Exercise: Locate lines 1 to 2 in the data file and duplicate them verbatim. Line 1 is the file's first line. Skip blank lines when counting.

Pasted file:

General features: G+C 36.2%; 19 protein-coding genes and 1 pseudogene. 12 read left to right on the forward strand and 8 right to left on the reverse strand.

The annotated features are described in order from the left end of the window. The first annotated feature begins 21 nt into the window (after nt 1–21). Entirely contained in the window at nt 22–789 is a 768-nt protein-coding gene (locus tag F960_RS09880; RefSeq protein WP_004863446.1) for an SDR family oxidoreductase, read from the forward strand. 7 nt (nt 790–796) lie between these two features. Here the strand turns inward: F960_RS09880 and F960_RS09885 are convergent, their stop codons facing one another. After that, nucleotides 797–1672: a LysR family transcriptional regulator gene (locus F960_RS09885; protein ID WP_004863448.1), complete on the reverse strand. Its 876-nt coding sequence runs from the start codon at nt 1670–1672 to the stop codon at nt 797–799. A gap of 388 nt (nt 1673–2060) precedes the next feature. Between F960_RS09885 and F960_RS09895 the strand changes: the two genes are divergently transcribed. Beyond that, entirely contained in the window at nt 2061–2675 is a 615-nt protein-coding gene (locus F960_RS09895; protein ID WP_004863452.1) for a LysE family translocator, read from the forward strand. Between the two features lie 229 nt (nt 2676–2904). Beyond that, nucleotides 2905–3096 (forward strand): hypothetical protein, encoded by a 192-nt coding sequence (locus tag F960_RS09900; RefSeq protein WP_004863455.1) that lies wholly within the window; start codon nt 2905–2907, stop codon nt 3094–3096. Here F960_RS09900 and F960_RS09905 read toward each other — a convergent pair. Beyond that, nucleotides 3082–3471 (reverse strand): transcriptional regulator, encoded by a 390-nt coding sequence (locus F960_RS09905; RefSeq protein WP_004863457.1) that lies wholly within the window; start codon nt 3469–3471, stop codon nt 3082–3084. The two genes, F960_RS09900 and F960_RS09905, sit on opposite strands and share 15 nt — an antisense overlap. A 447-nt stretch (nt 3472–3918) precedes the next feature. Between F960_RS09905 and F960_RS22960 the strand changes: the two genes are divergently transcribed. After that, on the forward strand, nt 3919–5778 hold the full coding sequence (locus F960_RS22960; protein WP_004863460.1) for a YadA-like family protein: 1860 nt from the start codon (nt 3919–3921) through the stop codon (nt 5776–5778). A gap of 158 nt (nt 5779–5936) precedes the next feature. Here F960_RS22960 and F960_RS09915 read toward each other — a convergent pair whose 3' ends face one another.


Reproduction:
General features: G+C 36.2%; 19 protein-coding genes and 1 pseudogene. 12 read left to right on the forward strand and 8 right to left on the reverse strand.

The annotated features are described in order from the left end of the window. The first annotated feature begins 21 nt into the window (after nt 1–21). Entirely contained in the window at nt 22–789 is a 768-nt protein-coding gene (locus tag F960_RS09880; RefSeq protein WP_004863446.1) for an SDR family oxidoreductase, read from the forward strand. 7 nt (nt 790–796) lie between these two features. Here the strand turns inward: F960_RS09880 and F960_RS09885 are convergent, their stop codons facing one another. After that, nucleotides 797–1672: a LysR family transcriptional regulator gene (locus F960_RS09885; protein ID WP_004863448.1), complete on the reverse strand. Its 876-nt coding sequence runs from the start codon at nt 1670–1672 to the stop codon at nt 797–799. A gap of 388 nt (nt 1673–2060) precedes the next feature. Between F960_RS09885 and F960_RS09895 the strand changes: the two genes are divergently transcribed. Beyond that, entirely contained in the window at nt 2061–2675 is a 615-nt protein-coding gene (locus F960_RS09895; protein ID WP_004863452.1) for a LysE family translocator, read from the forward strand. Between the two features lie 229 nt (nt 2676–2904). Beyond that, nucleotides 2905–3096 (forward strand): hypothetical protein, encoded by a 192-nt coding sequence (locus tag F960_RS09900; RefSeq protein WP_004863455.1) that lies wholly within the window; start codon nt 2905–2907, stop codon nt 3094–3096. Here F960_RS09900 and F960_RS09905 read toward each other — a convergent pair. Beyond that, nucleotides 3082–3471 (reverse strand): transcriptional regulator, encoded by a 390-nt coding sequence (locus F960_RS09905; RefSeq protein WP_004863457.1) that lies wholly within the window; start codon nt 3469–3471, stop codon nt 3082–3084. The two genes, F960_RS09900 and F960_RS09905, sit on opposite strands and share 15 nt — an antisense overlap. A 447-nt stretch (nt 3472–3918) precedes the next feature. Between F960_RS09905 and F960_RS22960 the strand changes: the two genes are divergently transcribed. After that, on the forward strand, nt 3919–5778 hold the full coding sequence (locus F960_RS22960; protein WP_004863460.1) for a YadA-like family protein: 1860 nt from the start codon (nt 3919–3921) through the stop codon (nt 5776–5778). A gap of 158 nt (nt 5779–5936) precedes the next feature. Here F960_RS22960 and F960_RS09915 read toward each other — a convergent pair whose 3' ends face one another.